64. Lord Balarama Visits Vrndavana
10 / Lord Balarāma Visits Vṛndāvana
Balarama passed every night with the gopis in the forest of Vrindavan.
Lord Balarāma became very anxious to see His father and mother, Mahārāja Nanda and Yaśodā. Therefore He started for Vṛndāvana on a chariot with great enthusiasm. The inhabitants of Vṛndāvana had been anxious to see Kṛṣṇa and Balarāma for a very long time. When Lord Balarāma returned to Vṛndāvana, all the cowherd boys and the gopīs had grown up; but still, on His arrival, they all embraced Him, and Balarāma embraced them in reciprocation. After this He came before Mahārāja Nanda and Yaśodā and offered His respectful obeisances unto them. In response, mother Yaśodā and Nanda Mahārāja offered their blessings unto Him. They addressed Him as Jagadīśvara, or the Lord of the universe who maintains everyone. The reason for this was that both Kṛṣṇa and Balarāma maintain all living entities, and yet Nanda and Yaśodā were put into such difficulties on account of Their absence. Feeling like this, they embraced Balarāma and, seating Him on their laps, began their perpetual crying, wetting Balarāma with their tears. Lord Balarāma then offered His respectful obeisances to the elderly cowherd men and accepted the obeisances of the younger cowherd men. Thus, according to their different ages and relationships, Lord Balarāma exchanged feelings of friendship with them. He shook hands with those who were His equals in age and friendship, and with loud laughing embraced each one of them.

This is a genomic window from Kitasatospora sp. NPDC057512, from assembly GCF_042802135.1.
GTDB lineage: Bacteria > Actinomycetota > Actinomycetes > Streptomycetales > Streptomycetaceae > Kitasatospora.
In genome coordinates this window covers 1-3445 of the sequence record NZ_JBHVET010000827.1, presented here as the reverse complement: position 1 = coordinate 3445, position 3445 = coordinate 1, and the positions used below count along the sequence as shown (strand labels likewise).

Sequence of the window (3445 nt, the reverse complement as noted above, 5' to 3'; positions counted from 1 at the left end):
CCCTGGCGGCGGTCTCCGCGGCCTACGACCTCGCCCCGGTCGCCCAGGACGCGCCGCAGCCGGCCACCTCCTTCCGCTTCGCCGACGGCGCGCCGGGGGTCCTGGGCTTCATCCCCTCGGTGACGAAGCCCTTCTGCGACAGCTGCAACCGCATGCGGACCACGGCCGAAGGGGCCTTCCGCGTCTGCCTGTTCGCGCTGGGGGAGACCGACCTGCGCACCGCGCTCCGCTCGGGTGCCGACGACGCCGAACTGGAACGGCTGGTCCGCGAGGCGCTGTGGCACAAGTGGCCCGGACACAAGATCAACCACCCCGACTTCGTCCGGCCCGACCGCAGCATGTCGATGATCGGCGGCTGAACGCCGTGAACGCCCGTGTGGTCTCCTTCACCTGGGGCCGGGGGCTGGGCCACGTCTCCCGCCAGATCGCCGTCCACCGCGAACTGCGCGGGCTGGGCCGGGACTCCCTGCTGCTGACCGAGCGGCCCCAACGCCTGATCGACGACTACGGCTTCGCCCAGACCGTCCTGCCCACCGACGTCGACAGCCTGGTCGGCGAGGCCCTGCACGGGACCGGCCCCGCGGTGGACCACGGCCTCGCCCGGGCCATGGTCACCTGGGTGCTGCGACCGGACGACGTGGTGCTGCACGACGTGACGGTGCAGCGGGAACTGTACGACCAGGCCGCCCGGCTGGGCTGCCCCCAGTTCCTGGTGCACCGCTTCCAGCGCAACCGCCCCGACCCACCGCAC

After being received by the cowherd men and boys, the gopīs, and King Nanda and Yaśodā, Lord Balarāma sat down, feeling satisfied, and they all surrounded Him. First Lord Balarāma inquired from them about their welfare, and then, not having seen Him for such a long time, they began to ask Him different questions. The inhabitants of Vṛndāvana had sacrificed everything for Kṛṣṇa, simply being captivated by the lotus eyes of the Lord. Because of their great desire to love Kṛṣṇa, they never desired anything like elevation to the heavenly planets or merging into the effulgence of Brahman to become one with the Absolute Truth. They were not even interested in enjoying a life of opulence, but were satisfied in living a simple life in the village as cowherd men. They were always absorbed in thoughts of Kṛṣṇa and did not desire any personal benefits, and they were all so much in love with Him that in His absence their voices faltered when they began to inquire from Balarāmajī.
First Nanda Mahārāja and Yaśodāmayī inquired, "My dear Balarāma, are our friends like Vasudeva and others in the family doing well? Now You and Kṛṣṇa are grown-up married men with children. In the happiness of family life, do You sometimes remember Your poor father and mother, Nanda Mahārāja and Yaśodādevī? It is very good news that the most sinful King Kaṁsa has been killed by You and that our friends like Vasudeva and the others who had been harassed by him, have now been relieved. It is also very good news that both You and Kṛṣṇa defeated Jarāsandha and Kālayavana, who now is dead, and that You are now living in a fortified residence in Dvārakā."